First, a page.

Part of what makes Daoism so elusive is that it is a reclusive tradition. Many of its proponents are hermits living in seclusion in the dense mountain regions of China. This is why mainland Chinese rarely see Daoists in traditional garb. And unlike Buddhism, which originated in India and then spread through China and the rest of Asia to evolve into Zen, Daoism is uniquely Chinese.

Today in America, Bing confesses he no longer chants quite as much as he did at Wudang. But he often carries a photo album of Wudang scenery to share with people he might meet. Wudang is one of China's most spectacular natural resources and a UNESCO World Heritage site. "That creates some envy. I tell them we practice seven to eight hours a day at Wudang. Most can't do that. But they still want to visit."

Wudang versus Shaolin
According to Bing, there are 108 Wudang priests and nuns at Wudang. In China, 108 is an auspicious number. This is reflected within the martial arts, such as the 108 movements of the Yang Tai Chi long form or the 108 Wing Chun wooden dummy techniques. It also appears in Korean Kuk Sul Won in a form called paek pal ki hyung and in Goju-Ryu Karate in a form called suparinpei. Both titles translate into 108. The origin of the number is unclear but martial numerology echoes universal Asian cosmology. Buddhists carry sacred necklaces called malas with 108 beads. In Daoism, there are 108 sacred stars. And in Hinduism, Nataraja's celestial dance has 108 steps. As a bastion of Daoism, Wudang's membership stands at 108 by the most cosmic of means. "It happens just naturally," says Bing nonchalantly.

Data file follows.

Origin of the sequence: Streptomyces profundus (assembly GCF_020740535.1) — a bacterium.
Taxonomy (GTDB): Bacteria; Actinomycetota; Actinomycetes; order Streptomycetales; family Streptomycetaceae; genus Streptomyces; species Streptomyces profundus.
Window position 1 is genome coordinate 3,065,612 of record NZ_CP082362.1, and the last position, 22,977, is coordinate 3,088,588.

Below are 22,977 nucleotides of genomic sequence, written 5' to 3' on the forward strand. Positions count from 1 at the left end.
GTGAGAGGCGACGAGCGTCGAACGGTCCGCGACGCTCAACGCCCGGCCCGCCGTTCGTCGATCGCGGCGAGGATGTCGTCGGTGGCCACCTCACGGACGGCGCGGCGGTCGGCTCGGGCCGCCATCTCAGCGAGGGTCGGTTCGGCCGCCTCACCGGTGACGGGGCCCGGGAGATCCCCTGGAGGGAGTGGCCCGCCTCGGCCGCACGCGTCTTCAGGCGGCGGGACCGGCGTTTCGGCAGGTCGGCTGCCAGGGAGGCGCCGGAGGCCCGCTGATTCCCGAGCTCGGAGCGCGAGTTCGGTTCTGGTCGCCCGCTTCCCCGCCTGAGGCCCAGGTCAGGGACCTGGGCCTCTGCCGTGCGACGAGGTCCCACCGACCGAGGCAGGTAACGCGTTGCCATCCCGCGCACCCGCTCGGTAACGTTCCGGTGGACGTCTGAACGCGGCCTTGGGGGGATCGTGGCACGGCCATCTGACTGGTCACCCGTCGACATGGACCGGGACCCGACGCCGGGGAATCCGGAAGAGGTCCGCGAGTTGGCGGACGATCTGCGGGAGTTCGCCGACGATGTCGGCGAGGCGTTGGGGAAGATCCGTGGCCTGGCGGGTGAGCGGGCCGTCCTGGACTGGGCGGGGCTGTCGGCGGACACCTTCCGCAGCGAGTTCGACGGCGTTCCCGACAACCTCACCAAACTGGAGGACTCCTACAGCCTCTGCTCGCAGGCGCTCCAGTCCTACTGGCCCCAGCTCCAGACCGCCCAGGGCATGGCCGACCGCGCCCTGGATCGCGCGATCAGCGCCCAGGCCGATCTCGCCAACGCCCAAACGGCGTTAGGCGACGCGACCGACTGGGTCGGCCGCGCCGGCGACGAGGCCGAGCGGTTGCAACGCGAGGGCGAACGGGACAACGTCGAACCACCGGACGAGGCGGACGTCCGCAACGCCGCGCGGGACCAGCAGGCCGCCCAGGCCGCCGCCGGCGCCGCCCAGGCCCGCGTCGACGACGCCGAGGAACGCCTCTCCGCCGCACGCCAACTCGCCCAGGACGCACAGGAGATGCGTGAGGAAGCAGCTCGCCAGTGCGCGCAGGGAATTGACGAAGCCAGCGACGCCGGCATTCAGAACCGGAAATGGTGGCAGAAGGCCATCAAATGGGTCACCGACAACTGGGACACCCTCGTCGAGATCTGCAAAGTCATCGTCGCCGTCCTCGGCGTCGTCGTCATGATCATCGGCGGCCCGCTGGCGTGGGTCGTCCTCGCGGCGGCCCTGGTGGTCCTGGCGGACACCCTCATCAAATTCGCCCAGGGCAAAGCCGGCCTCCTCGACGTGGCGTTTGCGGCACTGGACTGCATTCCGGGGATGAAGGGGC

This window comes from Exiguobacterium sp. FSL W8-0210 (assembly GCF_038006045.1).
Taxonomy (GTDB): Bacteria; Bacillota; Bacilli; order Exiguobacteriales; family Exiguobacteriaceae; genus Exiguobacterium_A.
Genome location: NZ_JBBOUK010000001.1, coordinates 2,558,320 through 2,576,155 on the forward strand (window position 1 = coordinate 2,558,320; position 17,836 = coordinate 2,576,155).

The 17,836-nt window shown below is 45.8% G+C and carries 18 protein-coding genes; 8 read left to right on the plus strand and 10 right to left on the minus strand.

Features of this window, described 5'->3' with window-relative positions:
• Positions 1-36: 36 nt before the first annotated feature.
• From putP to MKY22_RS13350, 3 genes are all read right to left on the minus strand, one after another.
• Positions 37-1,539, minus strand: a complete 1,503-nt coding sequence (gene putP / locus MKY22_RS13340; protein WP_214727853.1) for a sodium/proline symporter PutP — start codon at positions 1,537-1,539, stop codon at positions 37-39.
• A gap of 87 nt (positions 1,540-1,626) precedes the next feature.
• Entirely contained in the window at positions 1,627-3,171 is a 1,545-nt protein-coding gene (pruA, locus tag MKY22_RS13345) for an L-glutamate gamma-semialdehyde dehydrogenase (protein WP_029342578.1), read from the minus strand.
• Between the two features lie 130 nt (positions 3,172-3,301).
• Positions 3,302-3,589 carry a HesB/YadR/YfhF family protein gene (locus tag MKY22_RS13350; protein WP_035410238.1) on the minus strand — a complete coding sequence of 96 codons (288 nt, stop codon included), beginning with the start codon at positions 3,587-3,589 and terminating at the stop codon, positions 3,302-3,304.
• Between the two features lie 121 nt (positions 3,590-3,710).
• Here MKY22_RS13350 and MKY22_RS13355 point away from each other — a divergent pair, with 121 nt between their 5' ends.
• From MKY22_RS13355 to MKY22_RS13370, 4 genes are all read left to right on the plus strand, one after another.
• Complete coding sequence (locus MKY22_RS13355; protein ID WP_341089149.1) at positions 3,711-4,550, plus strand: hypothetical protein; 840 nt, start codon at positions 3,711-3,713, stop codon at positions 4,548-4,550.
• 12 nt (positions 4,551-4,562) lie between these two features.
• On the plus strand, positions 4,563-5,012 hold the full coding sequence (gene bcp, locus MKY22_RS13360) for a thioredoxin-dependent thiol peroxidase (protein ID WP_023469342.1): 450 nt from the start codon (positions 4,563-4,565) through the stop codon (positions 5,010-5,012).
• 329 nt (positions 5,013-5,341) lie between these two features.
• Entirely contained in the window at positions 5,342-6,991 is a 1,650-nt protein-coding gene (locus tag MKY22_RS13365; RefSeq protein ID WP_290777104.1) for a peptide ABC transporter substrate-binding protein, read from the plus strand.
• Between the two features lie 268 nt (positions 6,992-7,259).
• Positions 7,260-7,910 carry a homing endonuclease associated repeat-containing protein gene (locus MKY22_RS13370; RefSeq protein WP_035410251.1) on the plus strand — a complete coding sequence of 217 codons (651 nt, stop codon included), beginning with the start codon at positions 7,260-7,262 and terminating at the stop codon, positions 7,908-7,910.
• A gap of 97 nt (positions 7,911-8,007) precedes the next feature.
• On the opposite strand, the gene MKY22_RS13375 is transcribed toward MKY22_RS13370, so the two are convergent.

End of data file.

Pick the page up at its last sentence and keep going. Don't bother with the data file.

Shaolin Temple maintains a brotherhood of warrior monks called wuseng (武僧). While almost all Shaolin monks practice martial arts, wuseng focus strictly upon preserving the Shaolin's precious martial legacy. Our previous issue was our annual Shaolin Special. Inside that issue, Shaolin's abbot Venerable Shi Yongxin stated in interview that there are currently 280 monks and 20 nuns. That figure does not include wuseng. The size of the wuseng population is unclear. Bing says Wudang has a similar class of adept focused strictly on martial arts called wudao (武道). He estimates that there are about ten or twenty wudao now, but they are included within the 108. He also notes that the wudao are not differentiated from the other Wudang practitioners until they come down off the mountain.